From my review: Raging Bull obviously digs right into the themes of masculinity Scorsese began exploring in Mean Streets. LaMotta is such a sleazy, dumb character that you almost feel sorry for him sometimes, but in the end, he makes his own bed. He cheats on his first wife when he meets Vikki but then becomes paranoid she will cheat on him. LaMotta becomes physically abusive with her, almost breaking her jaw at one point. But then he manipulates her into staying. He gets his comeuppance after she leaves him years later while planning it all out in secret, making sure it is legally airtight. He uses part of his boxing fortune to buy a club in Miami and degenerates into a complete lush loser.
Scorsese wants us to feel some sympathy, but he certainly doesn’t believe LaMotta should be a hero. He’s an example of how horrible men can be to themselves and others. That extends out of how American culture teaches men to not communicate their emotions. LaMotta is profoundly guilty and insecure whether he would admit that or not. He doesn’t know how to express those feeling, so they stew, and he lashes out physically. He’s praised for his boxing prowess, so violence is the one way he thinks he can communicate effectively.
From my review: Goodfellas is a darkly funny movie. I think that’s an aspect of Scorsese a lot of audiences overlook. In this film, The Wolf of Wall Street, The King of Comedy, and After Hours he can inject stories of violence and menace with tremendous humor. It never makes us side with his sadistic characters, but it keeps the film from descending into bleak nihilism. Tommy is a particularly twisted figure in the Scorsese pantheon, utterly devoid of the recognition of human life. He kills two people throughout the film and savagely beats many more. There’s never an ounce of remorse or guilt. His rage stems from insecurity; when he perceives someone is slighting him, there’s never an attempt to have a discourse. Tommy has learned from the society around him that you cave in the skull of people who disrespect you. As the film shows, that is a way of living that can only really end one way. When you keep killing people who are connected, eventually, someone bigger and worse will off you.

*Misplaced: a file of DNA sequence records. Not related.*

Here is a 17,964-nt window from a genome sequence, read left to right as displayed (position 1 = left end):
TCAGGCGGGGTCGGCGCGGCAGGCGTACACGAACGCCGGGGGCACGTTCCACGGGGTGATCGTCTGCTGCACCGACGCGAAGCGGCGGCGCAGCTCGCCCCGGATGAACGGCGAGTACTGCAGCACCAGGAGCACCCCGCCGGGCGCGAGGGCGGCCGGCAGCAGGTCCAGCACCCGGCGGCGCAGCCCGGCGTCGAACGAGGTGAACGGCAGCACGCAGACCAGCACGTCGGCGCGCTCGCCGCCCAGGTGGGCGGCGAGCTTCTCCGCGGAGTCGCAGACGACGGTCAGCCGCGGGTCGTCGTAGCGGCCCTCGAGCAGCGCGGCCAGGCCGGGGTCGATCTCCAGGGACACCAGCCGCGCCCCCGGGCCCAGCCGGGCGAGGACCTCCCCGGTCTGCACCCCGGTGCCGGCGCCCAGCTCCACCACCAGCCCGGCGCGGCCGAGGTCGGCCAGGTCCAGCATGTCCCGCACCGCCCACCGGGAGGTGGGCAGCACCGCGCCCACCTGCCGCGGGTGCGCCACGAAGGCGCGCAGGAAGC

Henry is also an interesting choice of protagonist because he’s not pure Italian. This means he will never become a “made man”; he’ll always hustle and be a wise guy. Henry is resigned to be an outsider because this group of people feels more like a family than his real one ever has. He revels in the indulgences made available to him via these connections. In voice-over and on-screen, he is overjoyed about how he can just take as he pleases, and if anyone messes with them, he can beat their ass. This extends into his marriage, where he courts two mistresses throughout the film, leading to turmoil in his home life.
Taxi Driver (1976)
From my review: As much traction as the “You talkin’ to me?” scene has gotten, there are so many other quieter scenes that resonate so much more strongly (they just aren’t able to be condensed into a meme). The Murderous Husband scene where Scorsese plays a passenger that has Travis park outside the apartment where his wife is cheating on him is one moment. Not only are we hit with the use of harsh racial epithets, we observe Travis reacting to the provocative rantings of this man. Travis never judges him, but it’s clear he is uncomfortable with this expression of murderous outrage. I don’t think the husband will kill his wife, but he wants to speak to someone (preferably he will never see again) about all the horrific things he wants to do to his wife. I couldn’t help but think of the anonymity of the internet, and how it allows “mild-mannered” people, especially men, to express vile acts they would never have the guts to do in real-life (at least we can hope).
There’s the scene outside the diner where Travis asks to speak to Wizard, and it’s the only moment where the main character tries to express what is going on inside his head. Travis is not an articulate person, so his explanation is fragmented and undercut by his own comments. Wizard is a supreme bullshitter; we see him bragging to his coworkers about sexual exploits that are obviously made-up. When he’s confronted with a real person in a real moment of need, he doesn’t know what to say or do. Wizard ends up offering Travis no real help and leaves it at that. Once again, Scorsese’s examination of masculinity in his films touches on the concept that men in American culture cannot communicate about their inner lives, which leads to expressions of violence borne out of that frustration. He doesn’t make judgments about Travis or Wizard in this scene, simply observes them.